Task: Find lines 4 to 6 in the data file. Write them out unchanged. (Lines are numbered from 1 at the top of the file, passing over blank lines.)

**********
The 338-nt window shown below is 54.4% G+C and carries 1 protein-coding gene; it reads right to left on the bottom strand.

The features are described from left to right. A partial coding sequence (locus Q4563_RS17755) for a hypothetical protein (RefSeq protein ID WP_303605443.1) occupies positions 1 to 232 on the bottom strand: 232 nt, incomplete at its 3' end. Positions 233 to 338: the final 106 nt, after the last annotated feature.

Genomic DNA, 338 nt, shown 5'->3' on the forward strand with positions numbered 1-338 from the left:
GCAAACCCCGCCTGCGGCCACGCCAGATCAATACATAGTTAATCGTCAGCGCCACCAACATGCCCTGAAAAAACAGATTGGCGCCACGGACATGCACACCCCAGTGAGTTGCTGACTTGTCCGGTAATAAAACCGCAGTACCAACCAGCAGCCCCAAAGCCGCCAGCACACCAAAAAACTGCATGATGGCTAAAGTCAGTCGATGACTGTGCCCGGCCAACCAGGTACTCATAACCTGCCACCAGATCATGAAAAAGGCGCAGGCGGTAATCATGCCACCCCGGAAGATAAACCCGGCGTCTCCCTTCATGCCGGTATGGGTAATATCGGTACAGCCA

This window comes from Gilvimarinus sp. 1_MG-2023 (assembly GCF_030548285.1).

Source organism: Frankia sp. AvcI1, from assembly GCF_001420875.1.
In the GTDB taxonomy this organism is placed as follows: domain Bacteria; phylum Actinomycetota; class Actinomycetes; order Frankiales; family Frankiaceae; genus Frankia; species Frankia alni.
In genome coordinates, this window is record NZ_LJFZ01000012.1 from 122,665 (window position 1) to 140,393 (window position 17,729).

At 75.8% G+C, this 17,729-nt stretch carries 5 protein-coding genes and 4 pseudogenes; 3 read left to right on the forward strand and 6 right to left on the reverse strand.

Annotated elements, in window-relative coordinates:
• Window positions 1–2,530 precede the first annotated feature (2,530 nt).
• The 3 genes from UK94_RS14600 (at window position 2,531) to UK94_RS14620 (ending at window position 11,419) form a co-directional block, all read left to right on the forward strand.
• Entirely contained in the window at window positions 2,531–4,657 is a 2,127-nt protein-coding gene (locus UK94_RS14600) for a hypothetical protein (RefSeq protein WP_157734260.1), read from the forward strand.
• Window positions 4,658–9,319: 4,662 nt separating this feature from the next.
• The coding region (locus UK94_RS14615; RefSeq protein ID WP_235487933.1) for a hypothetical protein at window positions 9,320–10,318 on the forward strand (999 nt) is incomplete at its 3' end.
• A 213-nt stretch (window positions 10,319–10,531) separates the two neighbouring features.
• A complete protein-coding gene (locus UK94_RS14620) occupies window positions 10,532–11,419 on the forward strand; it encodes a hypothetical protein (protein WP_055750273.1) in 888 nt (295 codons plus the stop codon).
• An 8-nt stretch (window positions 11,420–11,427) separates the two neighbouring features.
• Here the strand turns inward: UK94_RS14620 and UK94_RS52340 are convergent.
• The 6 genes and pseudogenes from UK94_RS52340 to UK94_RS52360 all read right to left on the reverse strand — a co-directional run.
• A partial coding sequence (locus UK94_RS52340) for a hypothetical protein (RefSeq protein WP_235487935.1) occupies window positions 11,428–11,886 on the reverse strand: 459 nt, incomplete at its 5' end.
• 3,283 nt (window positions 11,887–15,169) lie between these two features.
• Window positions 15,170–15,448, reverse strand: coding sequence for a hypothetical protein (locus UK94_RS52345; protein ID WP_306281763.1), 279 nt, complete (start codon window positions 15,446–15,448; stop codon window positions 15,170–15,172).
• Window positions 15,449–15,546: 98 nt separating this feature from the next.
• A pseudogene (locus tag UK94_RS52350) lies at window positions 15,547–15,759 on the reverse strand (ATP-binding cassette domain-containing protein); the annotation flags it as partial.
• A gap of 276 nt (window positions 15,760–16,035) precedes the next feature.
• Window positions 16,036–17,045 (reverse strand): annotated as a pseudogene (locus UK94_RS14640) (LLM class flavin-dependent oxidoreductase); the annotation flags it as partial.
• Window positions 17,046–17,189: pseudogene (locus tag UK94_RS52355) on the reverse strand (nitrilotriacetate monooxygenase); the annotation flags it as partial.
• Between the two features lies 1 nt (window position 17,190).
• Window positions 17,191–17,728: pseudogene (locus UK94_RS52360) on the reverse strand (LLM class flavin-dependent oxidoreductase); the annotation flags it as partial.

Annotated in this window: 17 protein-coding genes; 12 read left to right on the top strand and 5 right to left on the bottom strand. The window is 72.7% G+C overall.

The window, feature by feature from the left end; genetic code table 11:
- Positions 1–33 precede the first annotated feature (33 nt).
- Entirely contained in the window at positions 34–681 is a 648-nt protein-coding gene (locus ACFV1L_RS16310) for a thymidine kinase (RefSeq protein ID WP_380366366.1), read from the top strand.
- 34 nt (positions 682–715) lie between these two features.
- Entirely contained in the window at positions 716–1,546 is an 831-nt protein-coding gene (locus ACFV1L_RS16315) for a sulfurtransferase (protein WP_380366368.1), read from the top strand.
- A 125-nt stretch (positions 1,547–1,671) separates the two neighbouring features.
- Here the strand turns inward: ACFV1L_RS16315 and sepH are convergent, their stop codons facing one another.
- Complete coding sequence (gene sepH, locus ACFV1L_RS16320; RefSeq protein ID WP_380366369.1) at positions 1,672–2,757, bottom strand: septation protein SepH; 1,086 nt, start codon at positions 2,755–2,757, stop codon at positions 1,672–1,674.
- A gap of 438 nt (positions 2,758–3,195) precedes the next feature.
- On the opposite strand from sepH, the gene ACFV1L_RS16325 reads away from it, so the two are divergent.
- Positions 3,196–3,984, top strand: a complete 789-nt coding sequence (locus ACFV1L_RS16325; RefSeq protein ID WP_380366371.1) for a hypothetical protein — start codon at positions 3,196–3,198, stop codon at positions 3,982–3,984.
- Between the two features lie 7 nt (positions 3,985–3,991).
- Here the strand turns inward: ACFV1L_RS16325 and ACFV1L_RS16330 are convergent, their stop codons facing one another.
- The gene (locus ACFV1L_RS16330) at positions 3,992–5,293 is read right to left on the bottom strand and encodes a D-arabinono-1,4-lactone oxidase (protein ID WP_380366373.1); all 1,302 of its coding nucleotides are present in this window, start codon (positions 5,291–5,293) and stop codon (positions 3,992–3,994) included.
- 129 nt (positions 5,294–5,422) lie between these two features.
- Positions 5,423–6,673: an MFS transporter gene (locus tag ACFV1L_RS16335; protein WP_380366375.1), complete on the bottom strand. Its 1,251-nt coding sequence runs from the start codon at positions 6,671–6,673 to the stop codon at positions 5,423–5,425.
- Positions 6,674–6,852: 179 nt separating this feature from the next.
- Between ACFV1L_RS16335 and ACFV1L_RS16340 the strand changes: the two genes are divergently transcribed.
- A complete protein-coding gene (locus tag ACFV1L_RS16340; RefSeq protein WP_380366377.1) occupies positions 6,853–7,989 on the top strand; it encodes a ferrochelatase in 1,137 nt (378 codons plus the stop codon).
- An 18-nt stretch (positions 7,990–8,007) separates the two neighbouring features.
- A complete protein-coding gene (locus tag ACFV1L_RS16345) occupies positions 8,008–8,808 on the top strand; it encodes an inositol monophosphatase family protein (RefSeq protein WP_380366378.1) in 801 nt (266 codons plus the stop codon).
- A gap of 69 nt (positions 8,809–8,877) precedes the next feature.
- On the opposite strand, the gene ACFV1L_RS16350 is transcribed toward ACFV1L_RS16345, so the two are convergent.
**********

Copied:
GCAAACCCCGCCTGCGGCCACGCCAGATCAATACATAGTTAATCGTCAGCGCCACCAACATGCCCTGAAAAAACAGATTGGCGCCACGGACATGCACACCCCAGTGAGTTGCTGACTTGTCCGGTAATAAAACCGCAGTACCAACCAGCAGCCCCAAAGCCGCCAGCACACCAAAAAACTGCATGATGGCTAAAGTCAGTCGATGACTGTGCCCGGCCAACCAGGTACTCATAACCTGCCACCAGATCATGAAAAAGGCGCAGGCGGTAATCATGCCACCCCGGAAGATAAACCCGGCGTCTCCCTTCATGCCGGTATGGGTAATATCGGTACAGCCA

This window comes from Gilvimarinus sp. 1_MG-2023 (assembly GCF_030548285.1).

Source organism: Frankia sp. AvcI1, from assembly GCF_001420875.1.